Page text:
Why Documentary films?

Why are film festivals important? This is a question that is repeatedly asked by a variety of individuals. There are even more queries when it specifically comes to documentary films.

There is an erroneous perception that the most exciting festivals and the most ‘looked forwarded to’ events involve only high-budget feature films, because they include blockbuster films in which famous actors and actresses almost invariably take part. Most people seem interested in the celebrities themselves or about their financial gains from making such films.
Film festivals basically provide the opportunity for those who are interested in the art of film making; from up-and-coming film makers and film enthusiasts to script writers and potential directors, both amateur and professional. It is a platform for aspiring people in the film industry to mingle and develop a sense of community and support.
But film festivals are not just about blockbusters, they are also about documentary films which depict social commentaries on real life happenstances. So what makes documentary films attractive and interesting? Since they are based on real life experiences, they have the ability to hit close to home. They revolve around real people in certain situations, the environment, important events, social problems and many more. The key word here is “real”. There are no pretensions, no acting or stage settings; just hard, cold fact and raw reality.
Documentaries are usually made to bring about awareness to the multitude concerning certain issues, to educate people and to basically say “This is what is happening.” Some convey realities not spoken about publicly or that are considered taboo. Documentaries sometimes feature people who have gone through the most horrific situation imaginable, but despite that, still hold their heads high and hope for a better future. It describes strength at its best. Some films use comedy while telling sad stories to show that even through rainy days there is always a place for a bit of sense of humor. 
When some think of documentary films, they automatically think of serious issues; war, poverty, climate change and human suffering depicted through different situations. But it is not all about grim issues; documentaries also feature positive stories on progress, development, peace, love and everything else that is beautiful in the world. It could be comedic and light.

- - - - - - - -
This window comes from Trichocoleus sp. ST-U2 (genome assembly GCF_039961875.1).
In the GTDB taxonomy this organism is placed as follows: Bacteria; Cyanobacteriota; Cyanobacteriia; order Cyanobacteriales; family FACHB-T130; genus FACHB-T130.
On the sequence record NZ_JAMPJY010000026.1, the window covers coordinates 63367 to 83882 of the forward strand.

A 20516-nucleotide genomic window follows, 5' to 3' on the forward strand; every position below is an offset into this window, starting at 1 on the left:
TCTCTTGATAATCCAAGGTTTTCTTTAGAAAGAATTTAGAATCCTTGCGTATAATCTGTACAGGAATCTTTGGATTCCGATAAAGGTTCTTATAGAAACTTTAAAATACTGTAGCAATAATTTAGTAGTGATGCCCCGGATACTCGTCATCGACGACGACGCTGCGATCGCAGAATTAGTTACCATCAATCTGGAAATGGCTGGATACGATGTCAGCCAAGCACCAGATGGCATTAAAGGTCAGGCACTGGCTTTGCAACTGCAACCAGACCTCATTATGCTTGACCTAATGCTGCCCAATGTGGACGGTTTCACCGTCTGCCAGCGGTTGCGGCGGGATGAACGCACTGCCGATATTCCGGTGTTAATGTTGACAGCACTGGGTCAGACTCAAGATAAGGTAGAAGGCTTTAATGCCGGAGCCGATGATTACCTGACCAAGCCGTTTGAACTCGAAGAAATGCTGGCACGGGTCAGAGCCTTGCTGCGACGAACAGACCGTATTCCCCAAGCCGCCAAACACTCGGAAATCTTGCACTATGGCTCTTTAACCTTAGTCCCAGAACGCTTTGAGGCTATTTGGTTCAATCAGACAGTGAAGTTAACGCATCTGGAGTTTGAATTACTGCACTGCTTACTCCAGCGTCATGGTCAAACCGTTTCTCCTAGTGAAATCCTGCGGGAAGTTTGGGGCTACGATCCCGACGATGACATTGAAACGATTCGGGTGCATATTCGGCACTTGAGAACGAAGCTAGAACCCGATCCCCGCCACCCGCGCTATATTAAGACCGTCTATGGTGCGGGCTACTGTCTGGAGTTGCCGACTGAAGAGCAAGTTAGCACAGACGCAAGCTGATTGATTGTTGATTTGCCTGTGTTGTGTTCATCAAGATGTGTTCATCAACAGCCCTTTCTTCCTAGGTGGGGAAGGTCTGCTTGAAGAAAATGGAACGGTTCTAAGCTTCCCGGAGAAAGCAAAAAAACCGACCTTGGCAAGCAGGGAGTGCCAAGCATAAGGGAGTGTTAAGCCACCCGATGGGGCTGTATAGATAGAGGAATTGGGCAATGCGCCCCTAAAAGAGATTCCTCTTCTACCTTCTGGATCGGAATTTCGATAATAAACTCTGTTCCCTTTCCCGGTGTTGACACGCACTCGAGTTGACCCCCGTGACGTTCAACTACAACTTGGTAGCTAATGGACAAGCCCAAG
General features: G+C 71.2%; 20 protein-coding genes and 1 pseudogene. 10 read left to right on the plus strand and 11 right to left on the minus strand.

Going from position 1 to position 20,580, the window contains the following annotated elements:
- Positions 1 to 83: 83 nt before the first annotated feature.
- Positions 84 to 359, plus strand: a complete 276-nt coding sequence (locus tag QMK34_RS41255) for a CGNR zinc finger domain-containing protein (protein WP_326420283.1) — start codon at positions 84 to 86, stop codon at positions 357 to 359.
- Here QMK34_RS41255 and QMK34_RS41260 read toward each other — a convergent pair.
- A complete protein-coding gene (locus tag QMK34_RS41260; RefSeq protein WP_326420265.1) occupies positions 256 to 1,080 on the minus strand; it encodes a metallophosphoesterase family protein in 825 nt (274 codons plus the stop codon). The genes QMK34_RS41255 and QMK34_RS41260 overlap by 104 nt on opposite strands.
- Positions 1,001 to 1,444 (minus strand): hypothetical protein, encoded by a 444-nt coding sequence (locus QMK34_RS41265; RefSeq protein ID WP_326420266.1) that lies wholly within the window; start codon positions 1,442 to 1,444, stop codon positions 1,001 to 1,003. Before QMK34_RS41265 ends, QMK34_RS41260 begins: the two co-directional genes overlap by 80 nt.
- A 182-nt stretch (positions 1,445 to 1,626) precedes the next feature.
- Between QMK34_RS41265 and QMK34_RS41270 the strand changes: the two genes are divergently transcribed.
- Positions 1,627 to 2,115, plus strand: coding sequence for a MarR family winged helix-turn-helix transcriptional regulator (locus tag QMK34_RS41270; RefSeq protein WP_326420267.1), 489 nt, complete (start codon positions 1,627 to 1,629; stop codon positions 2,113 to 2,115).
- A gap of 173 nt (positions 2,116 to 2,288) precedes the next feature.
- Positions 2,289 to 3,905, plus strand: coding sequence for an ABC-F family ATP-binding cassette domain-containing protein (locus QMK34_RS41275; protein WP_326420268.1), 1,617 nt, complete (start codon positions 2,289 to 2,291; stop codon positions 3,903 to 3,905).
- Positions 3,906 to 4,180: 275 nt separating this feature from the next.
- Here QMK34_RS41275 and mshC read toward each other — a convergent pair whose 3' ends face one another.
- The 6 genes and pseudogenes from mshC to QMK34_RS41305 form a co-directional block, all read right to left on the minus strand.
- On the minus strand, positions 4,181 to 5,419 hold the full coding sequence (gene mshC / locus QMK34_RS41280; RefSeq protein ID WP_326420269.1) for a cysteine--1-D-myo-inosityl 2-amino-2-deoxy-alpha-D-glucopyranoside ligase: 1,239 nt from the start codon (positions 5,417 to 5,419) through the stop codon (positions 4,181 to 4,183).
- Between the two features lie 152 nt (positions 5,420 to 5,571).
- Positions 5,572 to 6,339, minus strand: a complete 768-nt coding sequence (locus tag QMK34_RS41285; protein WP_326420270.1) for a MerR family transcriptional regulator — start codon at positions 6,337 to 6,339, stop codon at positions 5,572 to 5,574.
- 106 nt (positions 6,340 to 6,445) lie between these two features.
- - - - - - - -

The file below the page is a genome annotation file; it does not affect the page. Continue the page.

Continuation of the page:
Initiative Africa (IA) is holding the 7th ‘Addis International Film Festival’, beginning on Tuesday and continuing until the following Monday, May 19th. The festival will include many documentary films that convey social messages, address injustices and draw attention to the plight of the poor and underprivileged of the world. It is committed to use film as the medium or tool to get its messages across.
The lined up films are compelling and truly inspiring. Some are award winning films and others are not, but all are equally intriguing. The festival is not only about films, but also incorporates instructive workshops, panel discussions and other special events.
Despite the recent modest “boom” in film-making in Ethiopia, the film industry remains under-developed. Especially in regards to the making of documentary films, it wouldn’t be wrong to assert that it is practically nonexistent. Through the Addis Film Festival, Initiative Africa hopes to see young men and women challenging conventional perspectives on complex and challenging issues, like social justice, women empowerment, children’s rights, the environment, etc…
It also hopes that the festival will serve as a venue for the interaction of local and international film makers, the youth and the general public. It has also planned a capacity building workshop for some 30 young film professionals on the production of documentary films, in the hopes of contributing to its development.
Atrocities committed and the greediness of foreign powers that result in social turmoil, terror and the feeling of hopelessness among the population of African countries, uncertainty about the prison systems – whether they truly reform wayward youngsters or not – are only a few of the issues the selected films will focus on. It truly is food for thought.
There are also questions on migration and deportation. Some focus on tales of the illegal trade in human organs around impoverished parts of the world that compels you to explore your own moral and ethical beliefs. On the cheerful and lighter side, there is a story about a musical street performance by a group in Hamburg, Germany who dance to collect donations to pay for their schooling to become professional artists.
Comedy, action, drama, tragedy… you name it; it is all there. If you want to witness lights being shined in the darkest parts of the world, if you want to bear witness to human strength at its highest and cruelty at its worst and if you want to have a better perspective of the world around you, then this film festival will be a quintessential portal.